Otis Mallet was released from a Houston, Texas prison on Monday after a judge declared him not guilty of a drug offense for which he has spent the past nine years behind bars.
“What a miscarriage of justice we have all witnessed with your case, Mr. Mallet,” Judge Ramona Franklin said, according to The Houston Chronicle, before ruling that Mallet, 64, was “actually innocent” of a drug delivery charge.
Jonathan Landers, Mallet’s attorney, along with Harris County District Attorney Kim Ogg, had filed paperwork a day before the judge’s ruling to get Mallet released. In the paperwork, they cited detailed information on how the case was based on information from police officer Gerald Goines, whom they found had lied, failed to disclose critical information, and perpetrated a “fraud.”
Ogg said the case offered “tremendous” significance in the continuing probe into Goines, a disgraced Houston police officer, and his previous cases.
“Now we know he was lying and using the district attorney’s office as a tool to convict people wrongfully as early as 2008,” Ogg said, according to The Houston Chronicle. “Anybody who was convicted as a result of Gerald Goines’ testimony, or involvement in a case that is significant or relevant, will now be given a presumption when they file their writ that Goines’ testimony or evidence in their case was false.”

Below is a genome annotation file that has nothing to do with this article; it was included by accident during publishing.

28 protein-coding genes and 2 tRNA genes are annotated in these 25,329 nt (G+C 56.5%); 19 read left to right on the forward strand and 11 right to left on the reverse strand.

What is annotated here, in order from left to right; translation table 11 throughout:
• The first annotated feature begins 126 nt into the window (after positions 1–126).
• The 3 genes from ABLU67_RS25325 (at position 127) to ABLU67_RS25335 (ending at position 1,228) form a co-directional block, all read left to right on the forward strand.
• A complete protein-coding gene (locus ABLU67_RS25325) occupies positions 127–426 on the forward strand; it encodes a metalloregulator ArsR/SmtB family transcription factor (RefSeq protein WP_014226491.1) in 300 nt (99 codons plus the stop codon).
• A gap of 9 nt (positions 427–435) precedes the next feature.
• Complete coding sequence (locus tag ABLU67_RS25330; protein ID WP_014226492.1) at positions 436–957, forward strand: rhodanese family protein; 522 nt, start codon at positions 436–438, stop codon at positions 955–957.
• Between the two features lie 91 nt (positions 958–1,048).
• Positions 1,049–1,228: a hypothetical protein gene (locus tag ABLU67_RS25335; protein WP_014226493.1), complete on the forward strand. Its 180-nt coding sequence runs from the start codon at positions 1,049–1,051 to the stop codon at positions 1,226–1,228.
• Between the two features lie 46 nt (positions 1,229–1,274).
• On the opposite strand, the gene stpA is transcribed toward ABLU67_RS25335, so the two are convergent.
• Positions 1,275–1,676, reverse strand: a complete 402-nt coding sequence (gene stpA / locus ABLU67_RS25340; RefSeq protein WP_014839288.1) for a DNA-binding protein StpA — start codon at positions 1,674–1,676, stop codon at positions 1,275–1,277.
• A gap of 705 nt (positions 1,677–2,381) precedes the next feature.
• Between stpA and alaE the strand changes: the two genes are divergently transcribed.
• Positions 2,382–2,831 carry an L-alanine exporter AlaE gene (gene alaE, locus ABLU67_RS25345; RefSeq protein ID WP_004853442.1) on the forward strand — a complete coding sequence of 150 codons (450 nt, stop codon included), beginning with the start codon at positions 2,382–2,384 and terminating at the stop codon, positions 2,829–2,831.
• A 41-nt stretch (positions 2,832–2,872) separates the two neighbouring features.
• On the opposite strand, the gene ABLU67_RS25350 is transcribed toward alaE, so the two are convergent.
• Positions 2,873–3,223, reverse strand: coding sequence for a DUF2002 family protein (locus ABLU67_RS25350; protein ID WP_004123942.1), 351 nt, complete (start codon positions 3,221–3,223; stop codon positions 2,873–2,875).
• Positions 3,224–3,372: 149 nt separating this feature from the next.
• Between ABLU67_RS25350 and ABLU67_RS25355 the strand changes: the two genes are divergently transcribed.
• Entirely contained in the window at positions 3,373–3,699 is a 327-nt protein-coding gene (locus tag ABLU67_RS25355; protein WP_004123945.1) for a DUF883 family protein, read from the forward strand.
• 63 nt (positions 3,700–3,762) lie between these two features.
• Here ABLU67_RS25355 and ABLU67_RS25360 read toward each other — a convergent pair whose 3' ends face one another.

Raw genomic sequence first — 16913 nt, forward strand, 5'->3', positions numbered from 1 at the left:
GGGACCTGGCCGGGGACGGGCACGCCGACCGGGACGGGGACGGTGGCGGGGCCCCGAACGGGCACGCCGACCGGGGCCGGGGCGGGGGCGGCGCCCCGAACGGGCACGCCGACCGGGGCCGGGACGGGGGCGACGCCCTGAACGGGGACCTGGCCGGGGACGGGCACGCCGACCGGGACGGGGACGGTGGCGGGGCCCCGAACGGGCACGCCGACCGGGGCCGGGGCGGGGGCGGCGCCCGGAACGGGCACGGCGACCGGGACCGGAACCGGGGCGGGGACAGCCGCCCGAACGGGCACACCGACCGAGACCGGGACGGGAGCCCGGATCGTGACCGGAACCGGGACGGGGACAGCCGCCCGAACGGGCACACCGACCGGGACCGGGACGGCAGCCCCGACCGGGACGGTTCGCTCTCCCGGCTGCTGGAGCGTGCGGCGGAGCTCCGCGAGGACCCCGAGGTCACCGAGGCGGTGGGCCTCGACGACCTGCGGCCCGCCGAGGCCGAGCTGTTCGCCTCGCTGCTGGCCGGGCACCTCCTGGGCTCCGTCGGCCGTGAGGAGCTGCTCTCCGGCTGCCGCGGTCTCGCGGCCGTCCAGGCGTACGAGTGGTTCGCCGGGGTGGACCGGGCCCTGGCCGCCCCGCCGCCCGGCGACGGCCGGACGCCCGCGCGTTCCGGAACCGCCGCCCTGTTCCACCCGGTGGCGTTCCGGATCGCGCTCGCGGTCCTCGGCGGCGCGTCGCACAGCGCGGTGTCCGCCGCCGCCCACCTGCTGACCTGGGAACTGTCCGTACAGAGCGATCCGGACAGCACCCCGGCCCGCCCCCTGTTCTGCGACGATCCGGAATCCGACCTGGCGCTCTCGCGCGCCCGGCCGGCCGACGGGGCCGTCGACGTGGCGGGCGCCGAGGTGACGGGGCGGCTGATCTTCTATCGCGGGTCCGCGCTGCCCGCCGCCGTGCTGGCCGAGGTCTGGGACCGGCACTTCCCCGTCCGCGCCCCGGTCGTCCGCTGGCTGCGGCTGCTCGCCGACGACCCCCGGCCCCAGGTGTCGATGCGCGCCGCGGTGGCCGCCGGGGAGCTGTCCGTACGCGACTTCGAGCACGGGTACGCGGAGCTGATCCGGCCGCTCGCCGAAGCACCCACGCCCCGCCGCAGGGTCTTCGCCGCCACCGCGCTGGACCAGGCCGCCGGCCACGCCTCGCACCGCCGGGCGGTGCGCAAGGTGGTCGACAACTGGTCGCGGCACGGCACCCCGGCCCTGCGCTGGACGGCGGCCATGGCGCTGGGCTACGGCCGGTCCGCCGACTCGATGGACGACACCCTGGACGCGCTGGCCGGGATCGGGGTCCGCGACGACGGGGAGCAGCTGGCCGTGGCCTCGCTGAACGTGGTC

Mallet was arrested in 2008 after Goines said that he had purchased drugs from Mallet and his brother, Steven, while undercover. This testimony came under fire after Goines was involved in a separate January 2019 incident where he claimed to be leading a drug raid at a home that ended in a shootout, causing the deaths of homeowners Dennis Tuttle and Rhogena Nicholas. Police later found that Goines lied about making a drug buy that resulted in the raid, The Houston Chronicle reported.
That discovery prompted investigations by the Houston Police Department, the FBI and the Harris County District Attorney’s Office, and also the review of 14,000 cases that Goines and his squad were involved with. Goines is now facing murder charges in Texas and additional federal charges as well.
When prosecutors reexamined Mallett’s case, they found inconsistencies and lies, according to the 20-page joint court filing Ogg and Landers submitted to Franklin. In it, they wrote that Goines’ testimony was the “cornerstone” of the state’s case against Mallet.
Nicole DeBorde, who is representing Goines’, said she looked forward to their day in court and blamed Ogg for taking part in a “media stunt.”
“The DA’s office is using this as way to bolster their position in the other case,” DeBorde told the Chronicle.
Fiesta Missionary Baptist Church Pastor L.J. Comeaux attended the hearing to support Mallet. Mallet serves as a deacon at Fiesta Missionary and his pastor told the Chronicle that since the arrest and his subsequent conviction, he and his family have experienced a “lot of prejudices.” Comeaux further shares that despite it all, Mallet and his family have shown courage in standing up for truth.
“This is a great example of an injustice and how justice can take its course and things can come out right for a good family,” Comeaux told the newspaper. “All the evidence was against him, but it’s a shame that it took the death of somebody else for justice to come to him.”